Clark Fork River Restoration & Access Project

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Overview

Humans have been using and enjoying the Clark Fork River for thousands of years. Native Americans relied on the river for transportation and food, especially for its unique abundance of Bull Trout. For most of the 19th and 20 centuries, the Clark Fork was a working river, supporting industry, transportation, agriculture, and mining, all of which left their mark on the river. As recently as the 1960s and 70s, the Clark Fork ran red with mining waste, even in Missoula, nearly 100 miles downstream of the mines in Butte. But times have changed. With the removal of Milltown Dam, cleanup of mining wastes, and dramatic improvements in water quality, the Clark Fork has undergone a renaissance. After many years of neglecting the Clark Fork, Missoula has turned to face the river, which to residents and visitors alike is now considered one of our community’s greatest assets.

Out of the city’s newfound love of the river, a new potential threat has emerged. A dramatic increase in recreational use of the river, particularly through the urban stretch in Missoula, has created significant erosion problems. Boaters, tubers, fishermen, bathers, and people just wanting to get close to the water have worn in a network of informal user trails along the banks of the river. These trails have damaged riparian vegetation and caused erosion that is degrading water quality and threatens the stability of paved trails and other infrastructure near the river.

The Clark Fork River Restoration and Access Project addresses the need for better, more sustainable user access to the river and seeks to balance river recreation with river ecosystem health and restoration. The project area includes specific sites along the north and south banks of the Clark Fork River for the 4 mile stretch of river in Missoula, between Riverside Park just west of Russell Street and Ben Hughes park in East Missoula.


Project Goals

  1. Inventory and monitor riverbank erosion and identify user-made access points along the river.
  2. Create/affirm site selection criteria for riverbank restoration and/or access enhancements.
  3. Design and construct an intuitive system of walk-in river access points for a variety of recreational users to encourage responsible recreation and promote the health and aesthetics of the Clark Fork River.
  4. Design and implement a restoration program to sustainably restore impacted riverbank locations throughout the project area, and potentially beyond.


Public Engagement

This project builds upon years of research and planning including river user surveys, ecological monitoring and inventory, preliminary restoration and access site selection criteria, and design concepts. Please take a moment to review the documents from this extensive process and take the 5-minute survey below. Your feedback will help guide the project and play a major part in its success.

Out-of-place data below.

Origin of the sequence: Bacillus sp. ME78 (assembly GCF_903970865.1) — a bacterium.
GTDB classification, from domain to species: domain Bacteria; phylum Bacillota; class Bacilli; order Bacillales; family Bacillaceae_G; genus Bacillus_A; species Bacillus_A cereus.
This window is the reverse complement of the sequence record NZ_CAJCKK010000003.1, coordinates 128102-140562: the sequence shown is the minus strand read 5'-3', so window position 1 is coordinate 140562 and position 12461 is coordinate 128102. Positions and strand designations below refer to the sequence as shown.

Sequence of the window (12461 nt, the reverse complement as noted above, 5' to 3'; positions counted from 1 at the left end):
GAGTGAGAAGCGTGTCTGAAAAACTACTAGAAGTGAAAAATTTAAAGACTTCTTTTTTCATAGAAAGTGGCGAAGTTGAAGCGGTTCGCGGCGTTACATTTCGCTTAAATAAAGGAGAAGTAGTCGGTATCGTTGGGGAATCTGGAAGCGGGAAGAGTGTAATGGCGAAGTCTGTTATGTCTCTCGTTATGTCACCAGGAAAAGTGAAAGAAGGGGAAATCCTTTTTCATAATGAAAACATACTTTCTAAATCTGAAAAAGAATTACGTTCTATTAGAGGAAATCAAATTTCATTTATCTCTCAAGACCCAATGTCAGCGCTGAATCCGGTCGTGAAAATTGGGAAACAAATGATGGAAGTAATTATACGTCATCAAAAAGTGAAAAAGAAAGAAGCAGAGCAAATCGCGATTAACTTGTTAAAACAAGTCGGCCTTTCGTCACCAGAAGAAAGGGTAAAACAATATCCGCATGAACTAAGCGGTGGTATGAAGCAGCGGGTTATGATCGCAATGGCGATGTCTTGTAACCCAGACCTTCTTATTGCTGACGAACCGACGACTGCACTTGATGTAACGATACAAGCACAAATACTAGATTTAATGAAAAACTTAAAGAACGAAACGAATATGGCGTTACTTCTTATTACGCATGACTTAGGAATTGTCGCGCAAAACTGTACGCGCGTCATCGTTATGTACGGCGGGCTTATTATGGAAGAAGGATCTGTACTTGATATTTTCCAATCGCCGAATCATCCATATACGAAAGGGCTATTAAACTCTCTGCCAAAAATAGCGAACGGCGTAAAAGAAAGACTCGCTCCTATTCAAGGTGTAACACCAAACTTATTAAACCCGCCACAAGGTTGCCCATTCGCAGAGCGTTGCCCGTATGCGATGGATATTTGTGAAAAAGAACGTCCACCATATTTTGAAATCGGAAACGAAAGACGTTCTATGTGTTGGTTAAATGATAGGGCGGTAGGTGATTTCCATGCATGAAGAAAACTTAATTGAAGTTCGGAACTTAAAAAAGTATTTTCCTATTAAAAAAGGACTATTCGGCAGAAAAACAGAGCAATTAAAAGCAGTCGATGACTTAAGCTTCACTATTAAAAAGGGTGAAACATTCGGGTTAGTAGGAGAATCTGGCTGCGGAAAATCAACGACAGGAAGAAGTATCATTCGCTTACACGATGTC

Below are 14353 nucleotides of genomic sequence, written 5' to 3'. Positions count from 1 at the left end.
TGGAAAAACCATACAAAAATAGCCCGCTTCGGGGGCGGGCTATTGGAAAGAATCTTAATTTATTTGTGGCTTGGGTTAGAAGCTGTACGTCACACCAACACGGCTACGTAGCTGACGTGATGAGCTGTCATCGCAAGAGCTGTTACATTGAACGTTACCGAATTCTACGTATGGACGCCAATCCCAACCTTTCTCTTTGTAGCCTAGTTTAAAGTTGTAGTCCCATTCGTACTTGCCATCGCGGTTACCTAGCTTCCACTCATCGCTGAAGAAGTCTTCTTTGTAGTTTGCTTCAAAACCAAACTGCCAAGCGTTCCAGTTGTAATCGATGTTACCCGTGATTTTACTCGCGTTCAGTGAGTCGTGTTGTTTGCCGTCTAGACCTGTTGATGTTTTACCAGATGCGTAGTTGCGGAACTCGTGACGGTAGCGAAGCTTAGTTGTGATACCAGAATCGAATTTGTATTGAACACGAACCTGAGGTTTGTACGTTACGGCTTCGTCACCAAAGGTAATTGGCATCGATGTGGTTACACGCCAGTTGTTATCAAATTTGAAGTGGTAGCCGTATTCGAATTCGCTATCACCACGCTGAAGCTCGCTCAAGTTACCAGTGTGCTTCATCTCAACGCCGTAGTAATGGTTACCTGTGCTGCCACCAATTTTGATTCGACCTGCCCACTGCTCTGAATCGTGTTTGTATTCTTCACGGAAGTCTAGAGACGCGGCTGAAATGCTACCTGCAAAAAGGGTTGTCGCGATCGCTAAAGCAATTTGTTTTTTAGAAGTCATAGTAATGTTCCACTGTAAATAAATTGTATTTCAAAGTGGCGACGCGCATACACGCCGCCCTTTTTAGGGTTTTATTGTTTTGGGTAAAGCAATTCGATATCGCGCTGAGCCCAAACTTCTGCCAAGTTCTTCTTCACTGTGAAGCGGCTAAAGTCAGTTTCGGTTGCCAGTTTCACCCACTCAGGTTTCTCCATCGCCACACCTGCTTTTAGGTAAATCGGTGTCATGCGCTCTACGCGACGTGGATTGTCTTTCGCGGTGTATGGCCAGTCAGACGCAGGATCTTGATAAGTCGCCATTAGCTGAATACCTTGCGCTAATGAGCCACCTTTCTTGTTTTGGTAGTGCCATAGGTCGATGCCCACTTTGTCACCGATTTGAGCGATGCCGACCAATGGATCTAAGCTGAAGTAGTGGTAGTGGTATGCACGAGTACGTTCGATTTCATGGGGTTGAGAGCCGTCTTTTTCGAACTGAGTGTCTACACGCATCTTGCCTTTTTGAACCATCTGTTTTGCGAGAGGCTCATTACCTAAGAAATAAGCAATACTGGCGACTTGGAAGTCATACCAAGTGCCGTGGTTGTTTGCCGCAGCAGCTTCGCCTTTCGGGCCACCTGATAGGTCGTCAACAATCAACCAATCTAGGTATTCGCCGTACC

Overview

Humans have been using and enjoying the Clark Fork River for thousands of years. Native Americans relied on the river for transportation and food, especially for its unique abundance of Bull Trout. For most of the 19th and 20 centuries, the Clark Fork was a working river, supporting industry, transportation, agriculture, and mining, all of which left their mark on the river. As recently as the 1960s and 70s, the Clark Fork ran red with mining waste, even in Missoula, nearly 100 miles downstream of the mines in Butte. But times have changed. With the removal of Milltown Dam, cleanup of mining wastes, and dramatic improvements in water quality, the Clark Fork has undergone a renaissance. After many years of neglecting the Clark Fork, Missoula has turned to face the river, which to residents and visitors alike is now considered one of our community’s greatest assets.

Out of the city’s newfound love of the river, a new potential threat has emerged. A dramatic increase in recreational use of the river, particularly through the urban stretch in Missoula, has created significant erosion problems. Boaters, tubers, fishermen, bathers, and people just wanting to get close to the water have worn in a network of informal user trails along the banks of the river. These trails have damaged riparian vegetation and caused erosion that is degrading water quality and threatens the stability of paved trails and other infrastructure near the river.

The Clark Fork River Restoration and Access Project addresses the need for better, more sustainable user access to the river and seeks to balance river recreation with river ecosystem health and restoration. The project area includes specific sites along the north and south banks of the Clark Fork River for the 4 mile stretch of river in Missoula, between Riverside Park just west of Russell Street and Ben Hughes park in East Missoula.


Project Goals

  1. Inventory and monitor riverbank erosion and identify user-made access points along the river.
  2. Create/affirm site selection criteria for riverbank restoration and/or access enhancements.
  3. Design and construct an intuitive system of walk-in river access points for a variety of recreational users to encourage responsible recreation and promote the health and aesthetics of the Clark Fork River.
  4. Design and implement a restoration program to sustainably restore impacted riverbank locations throughout the project area, and potentially beyond.


Public Engagement

This project builds upon years of research and planning including river user surveys, ecological monitoring and inventory, preliminary restoration and access site selection criteria, and design concepts. Please take a moment to review the documents from this extensive process and take the 5-minute survey below. Your feedback will help guide the project and play a major part in its success.

Page last updated: 14 September 2021, 14:31